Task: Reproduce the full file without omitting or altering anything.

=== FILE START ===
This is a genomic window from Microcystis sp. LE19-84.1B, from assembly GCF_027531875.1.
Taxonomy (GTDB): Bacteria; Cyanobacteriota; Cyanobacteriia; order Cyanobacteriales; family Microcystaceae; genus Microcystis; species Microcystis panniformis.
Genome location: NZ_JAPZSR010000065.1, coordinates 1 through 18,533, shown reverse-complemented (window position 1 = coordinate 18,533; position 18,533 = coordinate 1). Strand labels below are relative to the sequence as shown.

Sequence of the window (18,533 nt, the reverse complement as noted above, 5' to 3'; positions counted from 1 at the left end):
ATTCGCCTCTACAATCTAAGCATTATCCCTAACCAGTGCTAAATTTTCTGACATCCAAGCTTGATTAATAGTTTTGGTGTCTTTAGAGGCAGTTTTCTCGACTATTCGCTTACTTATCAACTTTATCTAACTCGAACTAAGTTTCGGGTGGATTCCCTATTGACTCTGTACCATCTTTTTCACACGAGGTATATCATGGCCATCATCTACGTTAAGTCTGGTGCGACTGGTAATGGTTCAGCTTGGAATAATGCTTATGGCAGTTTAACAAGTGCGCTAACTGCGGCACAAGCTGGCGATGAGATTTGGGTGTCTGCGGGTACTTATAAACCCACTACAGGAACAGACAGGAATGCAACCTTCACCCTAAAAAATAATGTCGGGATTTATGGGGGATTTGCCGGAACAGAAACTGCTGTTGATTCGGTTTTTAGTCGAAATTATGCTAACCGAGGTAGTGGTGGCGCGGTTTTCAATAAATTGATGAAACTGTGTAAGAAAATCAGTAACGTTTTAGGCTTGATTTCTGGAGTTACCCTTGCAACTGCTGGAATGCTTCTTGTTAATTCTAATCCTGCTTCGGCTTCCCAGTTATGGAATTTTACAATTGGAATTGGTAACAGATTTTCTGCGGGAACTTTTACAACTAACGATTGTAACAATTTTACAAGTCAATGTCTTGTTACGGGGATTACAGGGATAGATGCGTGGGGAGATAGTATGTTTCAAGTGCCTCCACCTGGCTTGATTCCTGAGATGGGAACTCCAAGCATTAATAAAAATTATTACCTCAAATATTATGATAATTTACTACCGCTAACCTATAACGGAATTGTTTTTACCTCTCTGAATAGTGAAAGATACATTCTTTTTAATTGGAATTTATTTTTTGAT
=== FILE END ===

This is a genomic window from Microcystis sp. LE19-84.1B, from assembly GCF_027531875.1.
Taxonomy (GTDB): Bacteria; Cyanobacteriota; Cyanobacteriia; order Cyanobacteriales; family Microcystaceae; genus Microcystis; species Microcystis panniformis.
Genome location: NZ_JAPZSR010000065.1, coordinates 1 through 18,533, shown reverse-complemented (window position 1 = coordinate 18,533; position 18,533 = coordinate 1). Strand labels below are relative to the sequence as shown.

Sequence of the window (18,533 nt, the reverse complement as noted above, 5' to 3'; positions counted from 1 at the left end):
ATTCGCCTCTACAATCTAAGCATTATCCCTAACCAGTGCTAAATTTTCTGACATCCAAGCTTGATTAATAGTTTTGGTGTCTTTAGAGGCAGTTTTCTCGACTATTCGCTTACTTATCAACTTTATCTAACTCGAACTAAGTTTCGGGTGGATTCCCTATTGACTCTGTACCATCTTTTTCACACGAGGTATATCATGGCCATCATCTACGTTAAGTCTGGTGCGACTGGTAATGGTTCAGCTTGGAATAATGCTTATGGCAGTTTAACAAGTGCGCTAACTGCGGCACAAGCTGGCGATGAGATTTGGGTGTCTGCGGGTACTTATAAACCCACTACAGGAACAGACAGGAATGCAACCTTCACCCTAAAAAATAATGTCGGGATTTATGGGGGATTTGCCGGAACAGAAACTGCTGTTGATTCGGTTTTTAGTCGAAATTATGCTAACCGAGGTAGTGGTGGCGCGGTTTTCAATAAATTGATGAAACTGTGTAAGAAAATCAGTAACGTTTTAGGCTTGATTTCTGGAGTTACCCTTGCAACTGCTGGAATGCTTCTTGTTAATTCTAATCCTGCTTCGGCTTCCCAGTTATGGAATTTTACAATTGGAATTGGTAACAGATTTTCTGCGGGAACTTTTACAACTAACGATTGTAACAATTTTACAAGTCAATGTCTTGTTACGGGGATTACAGGGATAGATGCGTGGGGAGATAGTATGTTTCAAGTGCCTCCACCTGGCTTGATTCCTGAGATGGGAACTCCAAGCATTAATAAAAATTATTACCTCAAATATTATGATAATTTACTACCGCTAACCTATAACGGAATTGTTTTTACCTCTCTGAATAGTGAAAGATACATTCTTTTTAATTGGAATTTATTTTTTGAT